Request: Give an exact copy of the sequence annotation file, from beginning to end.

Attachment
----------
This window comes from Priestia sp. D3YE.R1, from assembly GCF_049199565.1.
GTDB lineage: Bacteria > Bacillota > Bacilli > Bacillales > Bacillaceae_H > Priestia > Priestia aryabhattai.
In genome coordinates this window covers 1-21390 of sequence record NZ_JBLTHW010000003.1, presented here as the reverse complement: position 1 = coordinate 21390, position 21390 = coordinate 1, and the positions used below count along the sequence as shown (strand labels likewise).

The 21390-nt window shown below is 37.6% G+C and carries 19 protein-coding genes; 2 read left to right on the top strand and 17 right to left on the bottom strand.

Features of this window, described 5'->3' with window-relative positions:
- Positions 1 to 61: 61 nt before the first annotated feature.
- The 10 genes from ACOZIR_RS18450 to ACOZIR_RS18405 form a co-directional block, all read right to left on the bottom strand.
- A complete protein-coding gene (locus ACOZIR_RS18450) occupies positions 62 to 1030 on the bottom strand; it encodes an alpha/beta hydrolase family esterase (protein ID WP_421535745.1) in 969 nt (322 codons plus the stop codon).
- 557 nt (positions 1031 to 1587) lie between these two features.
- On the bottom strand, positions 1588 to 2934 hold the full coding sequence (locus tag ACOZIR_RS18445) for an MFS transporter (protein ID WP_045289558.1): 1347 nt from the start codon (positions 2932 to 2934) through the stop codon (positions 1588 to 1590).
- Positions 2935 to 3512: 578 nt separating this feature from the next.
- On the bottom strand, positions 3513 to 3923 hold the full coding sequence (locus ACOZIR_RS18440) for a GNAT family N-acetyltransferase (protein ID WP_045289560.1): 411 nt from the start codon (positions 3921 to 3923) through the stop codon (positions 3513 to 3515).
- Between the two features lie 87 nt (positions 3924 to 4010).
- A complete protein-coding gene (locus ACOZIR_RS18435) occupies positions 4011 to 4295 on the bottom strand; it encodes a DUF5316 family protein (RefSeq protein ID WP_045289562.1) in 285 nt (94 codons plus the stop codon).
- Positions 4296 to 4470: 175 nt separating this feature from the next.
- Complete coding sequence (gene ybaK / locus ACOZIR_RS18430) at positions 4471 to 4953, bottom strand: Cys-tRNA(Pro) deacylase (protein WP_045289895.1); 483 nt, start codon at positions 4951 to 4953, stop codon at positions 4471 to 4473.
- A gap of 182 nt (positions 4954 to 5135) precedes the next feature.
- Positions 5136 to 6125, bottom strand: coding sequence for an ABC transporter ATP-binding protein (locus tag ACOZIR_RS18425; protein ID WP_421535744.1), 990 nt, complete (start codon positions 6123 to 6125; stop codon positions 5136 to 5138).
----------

This window comes from Priestia sp. D3YE.R1, from assembly GCF_049199565.1.
GTDB lineage: Bacteria > Bacillota > Bacilli > Bacillales > Bacillaceae_H > Priestia > Priestia aryabhattai.
In genome coordinates this window covers 1-21390 of sequence record NZ_JBLTHW010000003.1, presented here as the reverse complement: position 1 = coordinate 21390, position 21390 = coordinate 1, and the positions used below count along the sequence as shown (strand labels likewise).

The 21390-nt window shown below is 37.6% G+C and carries 19 protein-coding genes; 2 read left to right on the top strand and 17 right to left on the bottom strand.

Features of this window, described 5'->3' with window-relative positions:
- Positions 1 to 61: 61 nt before the first annotated feature.
- The 10 genes from ACOZIR_RS18450 to ACOZIR_RS18405 form a co-directional block, all read right to left on the bottom strand.
- A complete protein-coding gene (locus ACOZIR_RS18450) occupies positions 62 to 1030 on the bottom strand; it encodes an alpha/beta hydrolase family esterase (protein ID WP_421535745.1) in 969 nt (322 codons plus the stop codon).
- 557 nt (positions 1031 to 1587) lie between these two features.
- On the bottom strand, positions 1588 to 2934 hold the full coding sequence (locus tag ACOZIR_RS18445) for an MFS transporter (protein ID WP_045289558.1): 1347 nt from the start codon (positions 2932 to 2934) through the stop codon (positions 1588 to 1590).
- Positions 2935 to 3512: 578 nt separating this feature from the next.
- On the bottom strand, positions 3513 to 3923 hold the full coding sequence (locus ACOZIR_RS18440) for a GNAT family N-acetyltransferase (protein ID WP_045289560.1): 411 nt from the start codon (positions 3921 to 3923) through the stop codon (positions 3513 to 3515).
- Between the two features lie 87 nt (positions 3924 to 4010).
- A complete protein-coding gene (locus ACOZIR_RS18435) occupies positions 4011 to 4295 on the bottom strand; it encodes a DUF5316 family protein (RefSeq protein ID WP_045289562.1) in 285 nt (94 codons plus the stop codon).
- Positions 4296 to 4470: 175 nt separating this feature from the next.
- Complete coding sequence (gene ybaK / locus ACOZIR_RS18430) at positions 4471 to 4953, bottom strand: Cys-tRNA(Pro) deacylase (protein WP_045289895.1); 483 nt, start codon at positions 4951 to 4953, stop codon at positions 4471 to 4473.
- A gap of 182 nt (positions 4954 to 5135) precedes the next feature.
- Positions 5136 to 6125, bottom strand: coding sequence for an ABC transporter ATP-binding protein (locus tag ACOZIR_RS18425; protein ID WP_421535744.1), 990 nt, complete (start codon positions 6123 to 6125; stop codon positions 5136 to 5138).